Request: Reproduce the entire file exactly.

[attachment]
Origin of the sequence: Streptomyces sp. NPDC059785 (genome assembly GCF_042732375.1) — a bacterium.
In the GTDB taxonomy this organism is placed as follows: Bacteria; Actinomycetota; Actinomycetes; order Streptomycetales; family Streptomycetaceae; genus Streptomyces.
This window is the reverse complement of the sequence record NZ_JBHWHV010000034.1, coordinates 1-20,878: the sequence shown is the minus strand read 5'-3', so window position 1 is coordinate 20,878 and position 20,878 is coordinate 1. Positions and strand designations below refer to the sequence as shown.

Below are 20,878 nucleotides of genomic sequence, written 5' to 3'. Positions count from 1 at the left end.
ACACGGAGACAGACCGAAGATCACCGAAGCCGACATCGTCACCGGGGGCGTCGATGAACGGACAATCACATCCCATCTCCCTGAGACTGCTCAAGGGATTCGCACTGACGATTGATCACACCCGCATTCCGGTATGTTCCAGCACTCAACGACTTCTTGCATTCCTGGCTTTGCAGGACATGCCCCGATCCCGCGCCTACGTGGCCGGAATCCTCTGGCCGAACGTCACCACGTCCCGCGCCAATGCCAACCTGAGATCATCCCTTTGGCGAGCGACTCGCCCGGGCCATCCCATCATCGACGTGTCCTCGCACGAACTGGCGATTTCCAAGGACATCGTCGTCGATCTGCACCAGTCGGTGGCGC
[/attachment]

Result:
Origin of the sequence: Streptomyces sp. NPDC059785 (genome assembly GCF_042732375.1) — a bacterium.
In the GTDB taxonomy this organism is placed as follows: Bacteria; Actinomycetota; Actinomycetes; order Streptomycetales; family Streptomycetaceae; genus Streptomyces.
This window is the reverse complement of the sequence record NZ_JBHWHV010000034.1, coordinates 1-20,878: the sequence shown is the minus strand read 5'-3', so window position 1 is coordinate 20,878 and position 20,878 is coordinate 1. Positions and strand designations below refer to the sequence as shown.

Below are 20,878 nucleotides of genomic sequence, written 5' to 3'. Positions count from 1 at the left end.
ACACGGAGACAGACCGAAGATCACCGAAGCCGACATCGTCACCGGGGGCGTCGATGAACGGACAATCACATCCCATCTCCCTGAGACTGCTCAAGGGATTCGCACTGACGATTGATCACACCCGCATTCCGGTATGTTCCAGCACTCAACGACTTCTTGCATTCCTGGCTTTGCAGGACATGCCCCGATCCCGCGCCTACGTGGCCGGAATCCTCTGGCCGAACGTCACCACGTCCCGCGCCAATGCCAACCTGAGATCATCCCTTTGGCGAGCGACTCGCCCGGGCCATCCCATCATCGACGTGTCCTCGCACGAACTGGCGATTTCCAAGGACATCGTCGTCGATCTGCACCAGTCGGTGGCGC